Pakistani Shi'ites furious over a sectarian bombing that killed 85 people protested on Monday, demanding that security forces protect them from hardline Sunni groups.
The attack, near a street market in the southwestern city of Quetta on Saturday, highlighted the government's failure to crack down on militancy in nuclear-armed Pakistan just a few months before a general election is due.
While the Taliban and al Qaeda remain a major source of instability, Sunni extremists, who regard Shi'ites as non-Muslims, have emerged as another significant security threat.
Shi'ite frustrations with waves of attacks on them have reached boiling point.
In Quetta, some ethnic Shi'ite Hazaras are refusing to bury their dead until the army and security forces go after Lashkar-e-Jhangvi (LeJ), the group which claimed responsibility for the latest bombing.
Around 4,000 men, women and children placed 71 bodies beside a Shi'ite place of worship. Muslim tradition requires that bodies are buried as soon as possible and leaving them above ground is a potent expression of grief and pain.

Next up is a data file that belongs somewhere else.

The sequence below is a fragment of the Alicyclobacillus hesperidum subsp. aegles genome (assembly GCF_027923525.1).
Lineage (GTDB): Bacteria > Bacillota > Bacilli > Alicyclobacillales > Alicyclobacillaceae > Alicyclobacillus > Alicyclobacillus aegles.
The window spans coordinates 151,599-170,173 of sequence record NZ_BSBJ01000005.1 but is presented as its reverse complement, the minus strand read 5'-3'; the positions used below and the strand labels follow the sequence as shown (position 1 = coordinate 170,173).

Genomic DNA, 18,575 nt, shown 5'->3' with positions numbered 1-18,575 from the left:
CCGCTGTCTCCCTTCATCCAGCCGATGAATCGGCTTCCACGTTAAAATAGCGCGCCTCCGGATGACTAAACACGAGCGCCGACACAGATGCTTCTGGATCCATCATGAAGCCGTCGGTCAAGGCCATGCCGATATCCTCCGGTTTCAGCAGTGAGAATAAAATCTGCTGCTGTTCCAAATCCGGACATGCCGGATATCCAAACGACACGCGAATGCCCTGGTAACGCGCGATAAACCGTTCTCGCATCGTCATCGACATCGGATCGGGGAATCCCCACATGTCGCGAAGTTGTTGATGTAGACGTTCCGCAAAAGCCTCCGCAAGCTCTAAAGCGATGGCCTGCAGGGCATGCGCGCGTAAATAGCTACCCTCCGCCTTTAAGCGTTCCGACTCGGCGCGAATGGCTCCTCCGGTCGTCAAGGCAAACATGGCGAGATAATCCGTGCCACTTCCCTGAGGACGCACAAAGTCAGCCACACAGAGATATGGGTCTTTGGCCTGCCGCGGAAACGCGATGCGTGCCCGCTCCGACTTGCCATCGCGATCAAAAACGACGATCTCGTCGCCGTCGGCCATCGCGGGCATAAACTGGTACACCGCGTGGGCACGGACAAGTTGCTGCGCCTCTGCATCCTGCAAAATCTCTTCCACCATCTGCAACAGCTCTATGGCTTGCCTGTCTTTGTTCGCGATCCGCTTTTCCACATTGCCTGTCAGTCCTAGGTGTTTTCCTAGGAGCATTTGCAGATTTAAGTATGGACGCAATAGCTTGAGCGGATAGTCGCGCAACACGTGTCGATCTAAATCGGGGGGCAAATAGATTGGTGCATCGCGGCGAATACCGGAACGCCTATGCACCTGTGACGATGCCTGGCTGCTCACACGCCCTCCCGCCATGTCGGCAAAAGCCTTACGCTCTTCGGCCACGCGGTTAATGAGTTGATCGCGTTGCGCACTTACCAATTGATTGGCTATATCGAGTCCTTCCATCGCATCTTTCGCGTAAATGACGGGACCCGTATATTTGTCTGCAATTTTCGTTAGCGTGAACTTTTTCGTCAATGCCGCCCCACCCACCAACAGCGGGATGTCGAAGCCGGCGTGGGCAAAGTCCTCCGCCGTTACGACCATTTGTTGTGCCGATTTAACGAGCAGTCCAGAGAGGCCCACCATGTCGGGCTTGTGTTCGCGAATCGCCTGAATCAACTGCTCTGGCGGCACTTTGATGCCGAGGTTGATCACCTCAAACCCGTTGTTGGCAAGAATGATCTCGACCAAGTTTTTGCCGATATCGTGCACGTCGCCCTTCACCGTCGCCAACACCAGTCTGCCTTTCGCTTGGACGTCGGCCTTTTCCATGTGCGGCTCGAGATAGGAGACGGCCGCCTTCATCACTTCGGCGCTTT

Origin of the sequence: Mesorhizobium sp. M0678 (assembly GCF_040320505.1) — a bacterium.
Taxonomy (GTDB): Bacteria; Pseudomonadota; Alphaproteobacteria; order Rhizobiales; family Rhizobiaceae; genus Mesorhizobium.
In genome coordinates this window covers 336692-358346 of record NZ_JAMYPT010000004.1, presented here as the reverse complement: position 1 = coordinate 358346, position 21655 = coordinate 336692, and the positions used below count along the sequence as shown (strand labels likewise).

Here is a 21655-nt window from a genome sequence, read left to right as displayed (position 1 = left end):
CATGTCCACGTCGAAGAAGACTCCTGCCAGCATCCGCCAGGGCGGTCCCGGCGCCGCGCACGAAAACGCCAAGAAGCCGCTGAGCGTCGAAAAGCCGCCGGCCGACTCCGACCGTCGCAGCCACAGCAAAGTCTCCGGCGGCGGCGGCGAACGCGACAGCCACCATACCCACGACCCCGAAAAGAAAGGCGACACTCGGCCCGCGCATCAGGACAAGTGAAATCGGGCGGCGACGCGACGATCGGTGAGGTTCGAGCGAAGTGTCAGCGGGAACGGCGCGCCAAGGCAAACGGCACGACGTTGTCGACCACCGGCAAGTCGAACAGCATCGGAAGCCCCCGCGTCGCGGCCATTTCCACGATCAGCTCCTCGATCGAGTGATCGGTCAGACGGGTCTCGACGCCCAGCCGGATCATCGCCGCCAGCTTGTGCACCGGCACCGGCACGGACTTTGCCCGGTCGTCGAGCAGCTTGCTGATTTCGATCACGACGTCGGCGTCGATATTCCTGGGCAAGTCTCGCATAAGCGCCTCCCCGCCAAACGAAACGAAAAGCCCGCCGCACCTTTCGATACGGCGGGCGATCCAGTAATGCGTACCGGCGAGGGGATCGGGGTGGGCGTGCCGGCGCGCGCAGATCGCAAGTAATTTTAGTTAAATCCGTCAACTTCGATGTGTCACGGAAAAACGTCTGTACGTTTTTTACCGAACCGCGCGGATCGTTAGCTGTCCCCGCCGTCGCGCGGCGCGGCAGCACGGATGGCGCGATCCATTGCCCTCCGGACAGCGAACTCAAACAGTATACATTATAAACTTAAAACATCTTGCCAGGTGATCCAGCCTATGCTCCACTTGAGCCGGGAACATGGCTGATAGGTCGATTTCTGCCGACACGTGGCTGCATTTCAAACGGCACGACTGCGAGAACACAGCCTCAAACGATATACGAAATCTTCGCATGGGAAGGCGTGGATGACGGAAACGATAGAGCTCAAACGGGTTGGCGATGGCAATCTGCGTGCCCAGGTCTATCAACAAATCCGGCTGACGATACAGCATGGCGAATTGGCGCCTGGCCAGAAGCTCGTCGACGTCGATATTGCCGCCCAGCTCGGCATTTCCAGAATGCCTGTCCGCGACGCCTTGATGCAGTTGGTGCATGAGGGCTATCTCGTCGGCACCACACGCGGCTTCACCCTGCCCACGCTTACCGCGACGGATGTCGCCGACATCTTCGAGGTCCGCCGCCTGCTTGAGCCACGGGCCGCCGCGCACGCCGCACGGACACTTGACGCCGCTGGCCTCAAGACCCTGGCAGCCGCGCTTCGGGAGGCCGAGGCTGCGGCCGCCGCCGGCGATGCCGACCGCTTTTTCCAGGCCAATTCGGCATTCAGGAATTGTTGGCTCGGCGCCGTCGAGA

Protesters chanted "stop killing Shi'ites".
"We stand firm for our demands of handing over the city to army and carrying out targeted operation against terrorists and their supporters," said Syed Muhammad Hadi, spokesman for an alliance of Shi'ite groups.
"We will not bury the bodies unless our demands are met."
The paramilitary Frontier Corps is largely responsible for security in Baluchistan province, of which Quetta is the capital, but Shi'ites say it is unable or unwilling to protect them.
LeJ has stepped up suicide bombings and shootings in a bid to destabilize strategic U.S. ally Pakistan and install a Sunni theocracy, an echo of the strategy that al Qaeda pursued to try and trigger a civil war in Iraq several years ago.
The group was behind a bombing last month in Quetta, near the Afghan border, that killed nearly 100 people.
In Karachi, a strike to protest against the Quetta bloodshed brought Pakistan's commercial hub to a standstill.
Authorities boosted security as protesters blocked roads, including routes to the airport, disrupted rail services to other parts of the country and torched vehicles.
The roughly 500,000-strong Hazara people in Quetta, who speak a Persian dialect, have distinct features and are an easy target.
The LeJ has had historically close ties to elements in the security forces, who see the group as an ally in any potential war with neighboring India. Security forces deny such links.